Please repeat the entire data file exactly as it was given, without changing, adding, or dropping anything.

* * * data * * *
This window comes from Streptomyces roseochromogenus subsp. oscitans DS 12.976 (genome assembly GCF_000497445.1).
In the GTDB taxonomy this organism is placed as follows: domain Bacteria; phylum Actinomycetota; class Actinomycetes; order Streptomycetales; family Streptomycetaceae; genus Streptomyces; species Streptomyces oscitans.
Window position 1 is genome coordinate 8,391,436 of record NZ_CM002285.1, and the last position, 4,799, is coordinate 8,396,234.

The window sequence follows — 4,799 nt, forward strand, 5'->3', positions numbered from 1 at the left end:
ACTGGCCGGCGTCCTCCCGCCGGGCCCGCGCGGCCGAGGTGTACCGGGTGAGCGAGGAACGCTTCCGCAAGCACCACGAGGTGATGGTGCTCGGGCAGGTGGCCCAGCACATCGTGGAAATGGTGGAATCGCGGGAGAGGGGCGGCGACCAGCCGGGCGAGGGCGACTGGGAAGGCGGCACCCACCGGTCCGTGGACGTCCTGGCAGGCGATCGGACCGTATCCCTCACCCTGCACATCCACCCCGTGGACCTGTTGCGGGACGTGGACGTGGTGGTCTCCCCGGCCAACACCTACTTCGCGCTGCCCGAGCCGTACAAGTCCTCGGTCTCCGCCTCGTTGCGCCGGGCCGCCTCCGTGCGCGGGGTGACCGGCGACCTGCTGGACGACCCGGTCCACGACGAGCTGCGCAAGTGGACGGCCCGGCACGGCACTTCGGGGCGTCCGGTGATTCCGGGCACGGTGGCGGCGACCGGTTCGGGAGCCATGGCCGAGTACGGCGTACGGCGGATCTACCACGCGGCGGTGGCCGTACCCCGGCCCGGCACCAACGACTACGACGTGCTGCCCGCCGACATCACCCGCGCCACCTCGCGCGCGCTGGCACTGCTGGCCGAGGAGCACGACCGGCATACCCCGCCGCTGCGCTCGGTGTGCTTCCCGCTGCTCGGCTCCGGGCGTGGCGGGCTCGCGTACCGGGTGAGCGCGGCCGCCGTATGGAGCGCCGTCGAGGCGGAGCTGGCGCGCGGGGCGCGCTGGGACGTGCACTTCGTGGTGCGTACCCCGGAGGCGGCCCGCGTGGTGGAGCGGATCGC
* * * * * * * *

This window comes from Streptomyces roseochromogenus subsp. oscitans DS 12.976 (genome assembly GCF_000497445.1).
In the GTDB taxonomy this organism is placed as follows: domain Bacteria; phylum Actinomycetota; class Actinomycetes; order Streptomycetales; family Streptomycetaceae; genus Streptomyces; species Streptomyces oscitans.
Window position 1 is genome coordinate 8,391,436 of record NZ_CM002285.1, and the last position, 4,799, is coordinate 8,396,234.

The window sequence follows — 4,799 nt, forward strand, 5'->3', positions numbered from 1 at the left end:
ACTGGCCGGCGTCCTCCCGCCGGGCCCGCGCGGCCGAGGTGTACCGGGTGAGCGAGGAACGCTTCCGCAAGCACCACGAGGTGATGGTGCTCGGGCAGGTGGCCCAGCACATCGTGGAAATGGTGGAATCGCGGGAGAGGGGCGGCGACCAGCCGGGCGAGGGCGACTGGGAAGGCGGCACCCACCGGTCCGTGGACGTCCTGGCAGGCGATCGGACCGTATCCCTCACCCTGCACATCCACCCCGTGGACCTGTTGCGGGACGTGGACGTGGTGGTCTCCCCGGCCAACACCTACTTCGCGCTGCCCGAGCCGTACAAGTCCTCGGTCTCCGCCTCGTTGCGCCGGGCCGCCTCCGTGCGCGGGGTGACCGGCGACCTGCTGGACGACCCGGTCCACGACGAGCTGCGCAAGTGGACGGCCCGGCACGGCACTTCGGGGCGTCCGGTGATTCCGGGCACGGTGGCGGCGACCGGTTCGGGAGCCATGGCCGAGTACGGCGTACGGCGGATCTACCACGCGGCGGTGGCCGTACCCCGGCCCGGCACCAACGACTACGACGTGCTGCCCGCCGACATCACCCGCGCCACCTCGCGCGCGCTGGCACTGCTGGCCGAGGAGCACGACCGGCATACCCCGCCGCTGCGCTCGGTGTGCTTCCCGCTGCTCGGCTCCGGGCGTGGCGGGCTCGCGTACCGGGTGAGCGCGGCCGCCGTATGGAGCGCCGTCGAGGCGGAGCTGGCGCGCGGGGCGCGCTGGGACGTGCACTTCGTGGTGCGTACCCCGGAGGCGGCCCGCGTGGTGGAGCGGATCGC